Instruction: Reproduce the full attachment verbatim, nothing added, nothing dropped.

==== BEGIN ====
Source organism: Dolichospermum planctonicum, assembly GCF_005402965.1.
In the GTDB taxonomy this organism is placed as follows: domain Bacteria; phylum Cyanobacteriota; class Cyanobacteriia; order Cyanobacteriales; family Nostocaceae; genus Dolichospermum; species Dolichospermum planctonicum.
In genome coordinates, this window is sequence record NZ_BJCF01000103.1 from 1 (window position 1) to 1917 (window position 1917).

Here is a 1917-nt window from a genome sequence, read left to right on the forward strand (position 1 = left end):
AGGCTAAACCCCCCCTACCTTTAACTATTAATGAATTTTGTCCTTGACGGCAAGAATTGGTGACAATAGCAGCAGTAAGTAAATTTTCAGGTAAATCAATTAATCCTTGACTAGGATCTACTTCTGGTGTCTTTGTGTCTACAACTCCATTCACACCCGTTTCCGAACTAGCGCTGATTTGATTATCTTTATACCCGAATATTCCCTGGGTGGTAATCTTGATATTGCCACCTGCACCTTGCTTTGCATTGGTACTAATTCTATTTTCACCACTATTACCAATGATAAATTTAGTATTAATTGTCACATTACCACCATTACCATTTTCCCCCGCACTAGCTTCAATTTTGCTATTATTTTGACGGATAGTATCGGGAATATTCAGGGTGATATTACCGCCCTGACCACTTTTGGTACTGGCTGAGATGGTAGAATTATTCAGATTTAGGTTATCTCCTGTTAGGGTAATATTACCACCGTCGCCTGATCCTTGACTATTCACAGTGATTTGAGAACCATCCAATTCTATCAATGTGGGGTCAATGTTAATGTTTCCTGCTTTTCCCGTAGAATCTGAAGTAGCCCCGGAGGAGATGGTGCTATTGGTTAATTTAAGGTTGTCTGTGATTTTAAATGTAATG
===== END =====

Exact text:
Source organism: Dolichospermum planctonicum, assembly GCF_005402965.1.
In the GTDB taxonomy this organism is placed as follows: domain Bacteria; phylum Cyanobacteriota; class Cyanobacteriia; order Cyanobacteriales; family Nostocaceae; genus Dolichospermum; species Dolichospermum planctonicum.
In genome coordinates, this window is sequence record NZ_BJCF01000103.1 from 1 (window position 1) to 1917 (window position 1917).

Here is a 1917-nt window from a genome sequence, read left to right on the forward strand (position 1 = left end):
AGGCTAAACCCCCCCTACCTTTAACTATTAATGAATTTTGTCCTTGACGGCAAGAATTGGTGACAATAGCAGCAGTAAGTAAATTTTCAGGTAAATCAATTAATCCTTGACTAGGATCTACTTCTGGTGTCTTTGTGTCTACAACTCCATTCACACCCGTTTCCGAACTAGCGCTGATTTGATTATCTTTATACCCGAATATTCCCTGGGTGGTAATCTTGATATTGCCACCTGCACCTTGCTTTGCATTGGTACTAATTCTATTTTCACCACTATTACCAATGATAAATTTAGTATTAATTGTCACATTACCACCATTACCATTTTCCCCCGCACTAGCTTCAATTTTGCTATTATTTTGACGGATAGTATCGGGAATATTCAGGGTGATATTACCGCCCTGACCACTTTTGGTACTGGCTGAGATGGTAGAATTATTCAGATTTAGGTTATCTCCTGTTAGGGTAATATTACCACCGTCGCCTGATCCTTGACTATTCACAGTGATTTGAGAACCATCCAATTCTATCAATGTGGGGTCAATGTTAATGTTTCCTGCTTTTCCCGTAGAATCTGAAGTAGCCCCGGAGGAGATGGTGCTATTGGTTAATTTAAGGTTGTCTGTGATTTTAAATGTAATG